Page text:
“It’s the perfect Old Testament and New Testament story,” Rosenblum says. “Warhol picked up right where Dalí left off—no Dalí, no Warhol. He was as much an antimodernist as Duchamp was and as Warhol was—they were all freethinkers.”
arhol’s work today is considered relevant far beyond its Pop context. By extension, those who link Warhol to Dalí see Dalí—and the late Dalí in particular—as belonging squarely to the present, when artists regularly merchandise not only the objects they create but also their own image, and when the art-world boundary between commercial images and noncommercial images has become porous at best.
“Artists have always tended to like Dalí, even when he was out of fashion,” says William Jeffett, curator of exhibitions at the Salvador Dalí Museum in St. Petersburg, Florida. “But now there’s a younger generation of artists that is fascinated by Dalí, by his breaking down of hierarchies, by his mixing of commercial imagery with fine-art imagery. It’s at the core of where we are now.”
“Dalí is obviously the model for later artistic production, especially Warhol,” says artist Mike Kelley. “It’s impossible to look at contemporary art now and not think of Dalí. What I find especially interesting is how endlessly creative he was. It’s hidden because of all the kitsch he produced. But with so much of what he did—who could have done something like that, and at that time? It looks like it was made yesterday. And it’s not just one or two things: it’s year after year, pumping it out.”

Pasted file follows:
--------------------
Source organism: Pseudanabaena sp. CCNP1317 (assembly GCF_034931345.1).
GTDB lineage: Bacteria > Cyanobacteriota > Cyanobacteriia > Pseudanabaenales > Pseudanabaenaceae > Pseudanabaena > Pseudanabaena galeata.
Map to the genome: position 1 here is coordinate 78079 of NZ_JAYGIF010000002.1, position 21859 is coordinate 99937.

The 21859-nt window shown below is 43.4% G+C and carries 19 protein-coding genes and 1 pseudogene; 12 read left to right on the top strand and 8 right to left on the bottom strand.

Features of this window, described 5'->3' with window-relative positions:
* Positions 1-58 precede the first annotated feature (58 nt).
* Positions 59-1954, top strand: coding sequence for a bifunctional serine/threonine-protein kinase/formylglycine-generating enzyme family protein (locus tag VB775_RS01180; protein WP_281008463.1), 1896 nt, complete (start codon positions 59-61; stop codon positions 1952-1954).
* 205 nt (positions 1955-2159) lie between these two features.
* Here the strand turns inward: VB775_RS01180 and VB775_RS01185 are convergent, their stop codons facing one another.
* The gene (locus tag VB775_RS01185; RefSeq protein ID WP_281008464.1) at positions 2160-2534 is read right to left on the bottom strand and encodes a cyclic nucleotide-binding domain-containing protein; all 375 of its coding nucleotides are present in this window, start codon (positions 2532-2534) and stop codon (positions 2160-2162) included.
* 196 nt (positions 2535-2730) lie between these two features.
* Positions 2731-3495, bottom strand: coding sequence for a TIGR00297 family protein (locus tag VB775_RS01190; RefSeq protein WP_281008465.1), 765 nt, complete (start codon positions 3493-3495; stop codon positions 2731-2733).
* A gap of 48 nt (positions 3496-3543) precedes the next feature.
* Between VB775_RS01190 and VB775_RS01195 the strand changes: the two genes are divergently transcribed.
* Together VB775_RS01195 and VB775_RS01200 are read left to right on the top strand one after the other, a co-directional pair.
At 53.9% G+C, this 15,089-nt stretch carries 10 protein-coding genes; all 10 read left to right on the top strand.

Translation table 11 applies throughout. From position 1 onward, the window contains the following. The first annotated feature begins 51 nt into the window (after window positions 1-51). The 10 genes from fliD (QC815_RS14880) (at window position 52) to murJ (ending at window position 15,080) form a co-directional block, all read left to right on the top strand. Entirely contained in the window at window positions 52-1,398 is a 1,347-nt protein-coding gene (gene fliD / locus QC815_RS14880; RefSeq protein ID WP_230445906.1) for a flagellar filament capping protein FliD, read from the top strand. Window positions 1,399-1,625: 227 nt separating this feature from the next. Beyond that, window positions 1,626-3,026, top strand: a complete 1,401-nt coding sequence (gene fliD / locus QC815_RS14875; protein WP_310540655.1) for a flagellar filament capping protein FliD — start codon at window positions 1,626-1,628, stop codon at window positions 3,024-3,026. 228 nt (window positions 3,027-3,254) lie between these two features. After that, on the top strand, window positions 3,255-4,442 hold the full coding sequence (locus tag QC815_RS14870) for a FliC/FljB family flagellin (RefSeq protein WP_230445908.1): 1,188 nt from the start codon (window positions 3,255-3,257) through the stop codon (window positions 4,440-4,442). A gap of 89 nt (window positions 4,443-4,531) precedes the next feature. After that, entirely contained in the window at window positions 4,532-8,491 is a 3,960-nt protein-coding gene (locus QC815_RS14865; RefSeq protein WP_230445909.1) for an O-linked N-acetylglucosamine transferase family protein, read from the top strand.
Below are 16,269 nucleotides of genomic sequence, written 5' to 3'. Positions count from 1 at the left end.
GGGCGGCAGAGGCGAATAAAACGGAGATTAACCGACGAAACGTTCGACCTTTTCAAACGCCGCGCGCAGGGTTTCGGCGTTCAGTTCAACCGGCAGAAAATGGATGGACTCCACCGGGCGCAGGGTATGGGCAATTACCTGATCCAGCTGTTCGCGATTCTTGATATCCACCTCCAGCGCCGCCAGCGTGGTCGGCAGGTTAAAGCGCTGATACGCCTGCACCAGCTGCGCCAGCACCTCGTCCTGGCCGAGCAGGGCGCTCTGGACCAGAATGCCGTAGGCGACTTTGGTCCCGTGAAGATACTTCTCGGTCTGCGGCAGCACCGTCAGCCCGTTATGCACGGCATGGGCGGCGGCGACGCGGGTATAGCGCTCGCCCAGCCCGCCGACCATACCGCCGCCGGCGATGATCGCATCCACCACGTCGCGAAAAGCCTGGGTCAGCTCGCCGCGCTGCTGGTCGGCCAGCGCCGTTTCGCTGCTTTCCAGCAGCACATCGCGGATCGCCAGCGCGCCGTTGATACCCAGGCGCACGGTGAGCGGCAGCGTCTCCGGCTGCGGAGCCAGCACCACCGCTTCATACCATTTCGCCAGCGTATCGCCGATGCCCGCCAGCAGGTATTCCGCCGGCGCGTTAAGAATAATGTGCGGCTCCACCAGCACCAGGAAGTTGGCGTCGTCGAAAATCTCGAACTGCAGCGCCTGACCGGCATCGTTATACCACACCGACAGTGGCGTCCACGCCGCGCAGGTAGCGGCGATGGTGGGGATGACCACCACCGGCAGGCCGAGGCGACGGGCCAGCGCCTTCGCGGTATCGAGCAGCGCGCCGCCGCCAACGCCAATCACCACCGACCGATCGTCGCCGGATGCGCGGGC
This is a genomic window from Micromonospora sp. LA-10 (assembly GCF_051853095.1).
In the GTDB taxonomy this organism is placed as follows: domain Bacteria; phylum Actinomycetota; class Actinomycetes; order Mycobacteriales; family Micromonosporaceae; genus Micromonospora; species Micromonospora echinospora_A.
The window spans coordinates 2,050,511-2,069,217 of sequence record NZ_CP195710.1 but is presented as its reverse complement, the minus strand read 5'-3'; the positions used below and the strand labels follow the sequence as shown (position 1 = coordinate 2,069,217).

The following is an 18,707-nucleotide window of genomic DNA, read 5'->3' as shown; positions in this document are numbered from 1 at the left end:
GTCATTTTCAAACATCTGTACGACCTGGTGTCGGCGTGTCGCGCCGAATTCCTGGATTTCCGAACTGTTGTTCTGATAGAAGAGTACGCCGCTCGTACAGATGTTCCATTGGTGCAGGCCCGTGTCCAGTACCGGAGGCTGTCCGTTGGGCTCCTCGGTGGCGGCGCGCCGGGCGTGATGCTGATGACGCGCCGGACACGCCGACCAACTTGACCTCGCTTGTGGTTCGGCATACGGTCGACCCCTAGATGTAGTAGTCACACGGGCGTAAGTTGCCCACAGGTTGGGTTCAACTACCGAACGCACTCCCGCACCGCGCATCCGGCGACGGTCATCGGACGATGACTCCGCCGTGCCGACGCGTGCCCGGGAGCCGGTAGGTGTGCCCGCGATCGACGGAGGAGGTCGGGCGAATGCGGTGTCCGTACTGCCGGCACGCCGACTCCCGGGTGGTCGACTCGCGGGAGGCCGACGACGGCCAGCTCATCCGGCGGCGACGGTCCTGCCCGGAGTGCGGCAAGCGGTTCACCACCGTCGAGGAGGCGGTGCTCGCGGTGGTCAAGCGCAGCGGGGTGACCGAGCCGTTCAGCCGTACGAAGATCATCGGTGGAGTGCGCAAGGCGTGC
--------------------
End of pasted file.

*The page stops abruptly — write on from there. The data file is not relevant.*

And from the perspective of the contemporary art world, with its enthusiastic and even indiscriminate absorption of imagery from a vast range of sources, even the widely held view of Dalí’s post-1939 work as kitsch does not slip past unexamined.
“By ‘kitsch’ they mean what? That its subject matter is religion?” asks Charles Stuckey, associate professor at the School of the Art Institute of Chicago and formerly a curator at the Art Institute. “In today’s world, I don’t know if it would still be kitsch. It was kitsch for people who wanted to be like Jackson Pollock. But I would venture that most of the highest-paid artists today have more in common with Dalí than with Jackson Pollock.”